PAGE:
Biblical history has been in the news. From the genetic code of the Canaanites to ancient scrolls of the Hebrew Bible, everyone seems to be offering an evaluation of the Bible’s accuracy.
The recent discovery of Lebanese genes descending from ancient Canaanites made headlines, as reporters misunderstood biblical texts referring to their extermination by the armies of ancient Israel. Some claimed science disproved the Bible in one fell swoop, but this interpretation of the genetic code came from people who misread the biblical story of Israel’s failure to remove the Canaanites from the Holy Land.
However, thanks to a digital technology that was funded by Google and the U.S. National Science Foundation, another discovery bolstered scholars’ appreciation for the Hebrew Bible and its transmission.
Using special imaging technology, an X-ray-based micro-computed tomography, a 3D version of a very old text was made readable for the first time. This scroll represents the oldest biblical text known to exist.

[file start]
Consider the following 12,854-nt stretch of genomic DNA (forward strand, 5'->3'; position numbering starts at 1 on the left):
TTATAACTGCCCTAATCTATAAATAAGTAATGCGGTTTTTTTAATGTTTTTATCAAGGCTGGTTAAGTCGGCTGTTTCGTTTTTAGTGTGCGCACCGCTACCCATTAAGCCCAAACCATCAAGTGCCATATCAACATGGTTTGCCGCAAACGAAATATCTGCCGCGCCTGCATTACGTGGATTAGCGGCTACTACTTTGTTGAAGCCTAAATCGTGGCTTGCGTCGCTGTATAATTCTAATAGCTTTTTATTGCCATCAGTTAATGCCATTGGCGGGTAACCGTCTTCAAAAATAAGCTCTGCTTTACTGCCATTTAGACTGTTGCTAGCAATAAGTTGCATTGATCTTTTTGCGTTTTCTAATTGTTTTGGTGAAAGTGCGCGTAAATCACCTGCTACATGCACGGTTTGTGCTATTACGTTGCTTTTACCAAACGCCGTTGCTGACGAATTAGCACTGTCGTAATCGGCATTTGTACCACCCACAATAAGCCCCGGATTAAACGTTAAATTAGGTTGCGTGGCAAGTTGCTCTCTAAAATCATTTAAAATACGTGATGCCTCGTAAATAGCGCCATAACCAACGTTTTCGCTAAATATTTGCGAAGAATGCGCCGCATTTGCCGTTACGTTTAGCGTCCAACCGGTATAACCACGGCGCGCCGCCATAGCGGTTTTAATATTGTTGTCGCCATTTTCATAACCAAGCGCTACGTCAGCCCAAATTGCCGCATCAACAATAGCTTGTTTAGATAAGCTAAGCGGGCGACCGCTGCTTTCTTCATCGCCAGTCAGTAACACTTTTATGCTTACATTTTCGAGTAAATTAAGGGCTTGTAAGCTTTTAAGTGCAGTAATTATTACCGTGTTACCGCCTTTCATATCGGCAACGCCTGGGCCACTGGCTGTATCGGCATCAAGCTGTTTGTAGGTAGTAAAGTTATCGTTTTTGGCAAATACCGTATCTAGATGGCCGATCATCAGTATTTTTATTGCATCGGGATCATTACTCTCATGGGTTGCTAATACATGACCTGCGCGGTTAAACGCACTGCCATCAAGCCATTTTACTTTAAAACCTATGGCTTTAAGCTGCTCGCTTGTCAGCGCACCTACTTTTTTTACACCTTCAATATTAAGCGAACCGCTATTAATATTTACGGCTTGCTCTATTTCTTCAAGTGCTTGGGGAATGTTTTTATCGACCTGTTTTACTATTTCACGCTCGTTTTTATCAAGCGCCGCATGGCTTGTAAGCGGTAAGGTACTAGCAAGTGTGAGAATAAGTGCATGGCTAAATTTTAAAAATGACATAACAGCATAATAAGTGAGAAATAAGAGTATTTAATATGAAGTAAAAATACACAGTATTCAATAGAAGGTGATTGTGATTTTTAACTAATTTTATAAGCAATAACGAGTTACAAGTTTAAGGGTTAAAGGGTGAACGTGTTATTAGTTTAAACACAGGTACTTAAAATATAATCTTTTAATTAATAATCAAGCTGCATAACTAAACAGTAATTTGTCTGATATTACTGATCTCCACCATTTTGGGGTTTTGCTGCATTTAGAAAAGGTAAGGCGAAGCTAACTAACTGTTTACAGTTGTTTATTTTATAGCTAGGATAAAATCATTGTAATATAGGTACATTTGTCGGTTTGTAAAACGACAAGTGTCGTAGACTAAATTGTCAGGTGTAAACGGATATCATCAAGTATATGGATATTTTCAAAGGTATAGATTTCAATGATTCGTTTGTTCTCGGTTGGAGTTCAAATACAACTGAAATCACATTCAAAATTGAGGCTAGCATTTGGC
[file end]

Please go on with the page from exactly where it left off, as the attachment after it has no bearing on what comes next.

The biblical scroll examined in the study was first discovered by archaeologists in 1970 at Ein Gedi, the site of an ancient Jewish community near the Dead Sea. Inside the ancient synagogue’s ark, archaeologists found lumps of scroll fragments (“Scientists
Finally Read the Oldest Biblical Text Ever Found”
The Dead Sea Scrolls found at Qumran on the shores of the Dead Sea date from ca. 250 BC–AD 70 and were found in Judean caves between 1947 and 1956. There are literally thousands of fragments, many of which could not be read until recently.
These important texts have transformed our understanding of the accuracy with which the Bible has been transmitted. The scrolls have illuminated the general cultural and religious background of Palestine, out of which Judaism and Christianity arose.
These documents include the oldest surviving manuscripts of works we have, which were later included in the Hebrew Bible, along with the religious beliefs in the time of Christ and the early church.
Allowing scholars to read what was previously hidden, this technology shocked researchers. The team found the ancient text “100 percent identical” to the Book of Leviticus we have today, according to the scholar Emmanuel Tov (Hebrew University of Jerusalem).
What was once scorched and fragile, a text from the Book of Leviticus is now available to be analyzed for the first time. This text represents a substantial find in our understanding the history of the Hebrew Bible and its transmission. It now represents “the earliest evidence of a biblical text in its standardized standardized form.”
Timothy W. Massaro
Timothy Massaro is a staff writer for Core Christianity.